Front End Development topics with a touch of humor


Hook up to an API with Fetch

September 21, 2020

For someone who's learned some HTML/CSS and JavaScript and can make small programs on their own computer, reaching out into the internet is the next step. But how do you do this?

You'll need two things:

Whoa, says person who just learned HTML/CSS/JS--more acronyms? What does this even mean? What the heck is an API?

Okay. An API is a Application Programming Interface (that doesn't answer anything, does it?) More simply, an API something set up by programmers so that other programmers can use their stuff. Whereas a user might need a button, a form, or generally something to click on the screen, the API is the thing that other programmers use to get stuff.

Fetch is an API, provided by the JavaScript language itself, which helps you get (or fetch) resources over the internet. Like, other APIs.

Clear as mud? Well, don't worry. Sometimes, it's best to learn by doing. So let's use an API, and in the process, use Fetch.

Choose an API

Ah, the timeless wisdom of ... Now, if this quote doesn't seem that wise to you, I have an excuse: I have no idea what the quote says.

How can this be?

You see, I never read that quote. It's been provided by a resource over the internet, called "Programming Quotes API," and I got it using Fetch API. Very meta, no?

So let's start learning APIs by using this one. Programming Quotes API (PQA from now on, it's a lot to type!) is free, simple, and thus an ideal candidate for starting out.

PQA is a RESTful API, and these all operate in a similar way. Basically, you go to the provided url, and it sends back the information you're looking for.

Your first API call

Here, give it a try. (Hit the link)

So, assuming it worked, that brought you to a plain page with some text and numbers wrapped up in quotes and brackets. It looks a little sloppy, but you just used an API!

Now it's a little different when we want to access it with code instead of clicking on it. This is where fetch comes in. Let's start coding, shall we?

I suggest you follow along in the console. (If you don't know what that is, right click in the browser, go to Inspect, then go to Console. The empty window is the console.)

                .then(response => response.json())
                .then(data => console.log(data));

This is the basic format of a Fetch API request. Let's break it down by line:

  1. use the fetch command with the url of the API
  2. this returns a Promise, which becomes the argument for the function of the then method
  3. the then method returns another Promise, which becomes the argument of the next then method

If you don't know about promises or method chaining, don't worry about it for now (maybe another article later?). Basically what is happening is you are calling three functions, and each one's return value becomes the argument for the next one. It's a common pattern.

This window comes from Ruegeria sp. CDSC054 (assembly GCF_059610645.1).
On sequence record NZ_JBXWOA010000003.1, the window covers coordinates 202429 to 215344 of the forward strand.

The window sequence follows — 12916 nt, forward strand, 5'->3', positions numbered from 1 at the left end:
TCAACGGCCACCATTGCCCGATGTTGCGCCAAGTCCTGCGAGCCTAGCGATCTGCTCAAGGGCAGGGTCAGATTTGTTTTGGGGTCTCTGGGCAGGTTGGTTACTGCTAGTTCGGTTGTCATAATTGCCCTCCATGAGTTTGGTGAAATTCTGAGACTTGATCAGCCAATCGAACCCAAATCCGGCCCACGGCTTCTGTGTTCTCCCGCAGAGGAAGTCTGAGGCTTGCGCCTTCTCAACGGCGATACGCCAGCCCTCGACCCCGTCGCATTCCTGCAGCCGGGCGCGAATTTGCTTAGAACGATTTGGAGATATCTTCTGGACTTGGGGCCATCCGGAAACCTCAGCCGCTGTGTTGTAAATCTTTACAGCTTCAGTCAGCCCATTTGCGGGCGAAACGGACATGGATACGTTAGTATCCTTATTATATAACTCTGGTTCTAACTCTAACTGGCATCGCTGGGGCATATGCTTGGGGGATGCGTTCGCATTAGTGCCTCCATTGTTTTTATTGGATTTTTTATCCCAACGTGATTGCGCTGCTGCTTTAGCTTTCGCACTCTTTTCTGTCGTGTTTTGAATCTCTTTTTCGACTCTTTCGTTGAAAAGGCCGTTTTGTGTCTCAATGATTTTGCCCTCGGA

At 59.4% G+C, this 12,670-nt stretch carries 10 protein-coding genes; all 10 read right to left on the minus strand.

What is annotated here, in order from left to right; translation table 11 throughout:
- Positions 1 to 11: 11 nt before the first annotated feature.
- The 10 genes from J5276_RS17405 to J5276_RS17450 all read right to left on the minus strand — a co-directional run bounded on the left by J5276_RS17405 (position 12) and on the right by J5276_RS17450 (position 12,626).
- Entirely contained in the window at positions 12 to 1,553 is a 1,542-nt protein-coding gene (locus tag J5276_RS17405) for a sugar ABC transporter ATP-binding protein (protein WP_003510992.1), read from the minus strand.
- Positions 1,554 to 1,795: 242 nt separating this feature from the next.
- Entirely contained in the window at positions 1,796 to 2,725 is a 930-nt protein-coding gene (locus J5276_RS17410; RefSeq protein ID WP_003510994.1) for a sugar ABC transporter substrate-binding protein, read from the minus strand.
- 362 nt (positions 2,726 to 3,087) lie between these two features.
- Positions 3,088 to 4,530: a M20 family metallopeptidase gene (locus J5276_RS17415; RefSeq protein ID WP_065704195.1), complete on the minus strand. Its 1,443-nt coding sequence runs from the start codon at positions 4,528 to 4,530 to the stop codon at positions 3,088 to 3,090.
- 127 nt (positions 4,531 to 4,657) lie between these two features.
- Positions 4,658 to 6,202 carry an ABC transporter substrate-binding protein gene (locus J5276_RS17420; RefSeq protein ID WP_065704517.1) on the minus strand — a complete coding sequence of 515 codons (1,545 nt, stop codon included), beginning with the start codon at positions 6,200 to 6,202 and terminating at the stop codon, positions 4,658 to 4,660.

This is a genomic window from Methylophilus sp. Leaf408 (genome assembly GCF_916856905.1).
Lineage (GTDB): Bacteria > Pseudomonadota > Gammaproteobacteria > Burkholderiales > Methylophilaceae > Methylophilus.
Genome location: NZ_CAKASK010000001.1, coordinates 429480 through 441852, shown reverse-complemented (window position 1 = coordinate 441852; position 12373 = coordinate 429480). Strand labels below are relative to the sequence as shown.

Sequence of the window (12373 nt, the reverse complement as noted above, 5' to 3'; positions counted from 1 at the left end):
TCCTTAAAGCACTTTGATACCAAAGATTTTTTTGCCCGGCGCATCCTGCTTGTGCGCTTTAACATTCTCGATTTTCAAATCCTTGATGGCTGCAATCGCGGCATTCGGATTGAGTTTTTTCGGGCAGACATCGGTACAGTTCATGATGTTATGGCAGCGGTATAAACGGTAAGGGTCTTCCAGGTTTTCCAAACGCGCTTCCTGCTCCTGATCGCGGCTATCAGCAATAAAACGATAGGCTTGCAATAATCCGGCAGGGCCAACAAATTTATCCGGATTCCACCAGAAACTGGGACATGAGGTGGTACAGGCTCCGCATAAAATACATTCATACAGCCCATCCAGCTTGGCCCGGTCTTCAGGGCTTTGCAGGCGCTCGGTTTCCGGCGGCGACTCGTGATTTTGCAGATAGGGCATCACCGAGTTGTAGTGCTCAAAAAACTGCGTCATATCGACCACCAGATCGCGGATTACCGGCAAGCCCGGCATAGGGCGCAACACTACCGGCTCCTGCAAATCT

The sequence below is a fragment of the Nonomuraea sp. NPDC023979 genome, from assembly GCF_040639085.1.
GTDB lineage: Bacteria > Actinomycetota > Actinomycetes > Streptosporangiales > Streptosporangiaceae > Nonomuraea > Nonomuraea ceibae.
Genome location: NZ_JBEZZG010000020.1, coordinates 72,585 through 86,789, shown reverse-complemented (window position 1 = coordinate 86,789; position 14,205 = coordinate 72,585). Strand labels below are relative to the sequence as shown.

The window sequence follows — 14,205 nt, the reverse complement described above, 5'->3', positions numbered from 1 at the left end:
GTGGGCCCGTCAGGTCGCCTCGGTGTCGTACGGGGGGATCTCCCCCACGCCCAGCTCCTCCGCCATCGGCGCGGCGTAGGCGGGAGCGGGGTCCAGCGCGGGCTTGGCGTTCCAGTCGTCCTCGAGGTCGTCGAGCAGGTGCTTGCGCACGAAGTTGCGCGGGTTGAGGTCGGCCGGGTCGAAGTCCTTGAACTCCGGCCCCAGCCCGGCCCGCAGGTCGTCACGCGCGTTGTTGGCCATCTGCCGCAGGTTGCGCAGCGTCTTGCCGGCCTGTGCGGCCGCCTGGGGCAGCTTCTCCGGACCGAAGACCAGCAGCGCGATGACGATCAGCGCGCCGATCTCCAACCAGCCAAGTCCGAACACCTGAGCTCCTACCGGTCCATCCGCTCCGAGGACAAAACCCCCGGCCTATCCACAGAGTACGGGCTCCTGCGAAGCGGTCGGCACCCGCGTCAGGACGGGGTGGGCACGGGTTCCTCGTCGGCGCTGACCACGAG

The (Line 1) fetch command goes to the url, almost exactly as if you had gone to that url yourself like you did before. Except you saved yourself a click. :) But when you went yourself, it outputted text onto the screen, this time it sends that information to your fetch request, and that is what is returned and (Line 2) used for the argument of the then method.

So fetch goes to the url, gets the text, and then that text goes into the chained then method. It is the "response" parameter and in this case will be operated on by the json() method.

There are a few more things to mention about the code, namely what is response, json, and data? Let's take it one by one, shall we?

So the "response" is what is passed into the then method, and the json() method is called on the response. The json method translates the text you got into a more readable, usable text (it translates JSON to a JavaScript object). This basically entails taking out some of the quotes and organizing it differently.

Once the json() method has translated the text, it then returns that to the next then.(Line 3)

The stuff I just mentioned is now called "data." That data is then logged onto the console. If you click on the little arrow next to the Object, you will see organized information, including the quote.

So what just happened? You used fetch to request information from an API. You then used json() to translate that into a JavaScript object. Then you logged that into the console. Enjoy the programming quote!

But wait, why is that cool?

You might be wondering why we did all this just to end up with some stuff in the console. It might not seem all that better than just going to the url and looking yourself. And how can I get awesome programming quotes on my own blog?

Well, now that we have this data, we can use it in a program! With a little JavaScript, we can output it to the screen, not just the console. If that sounds good, maybe that's a good idea for the next article.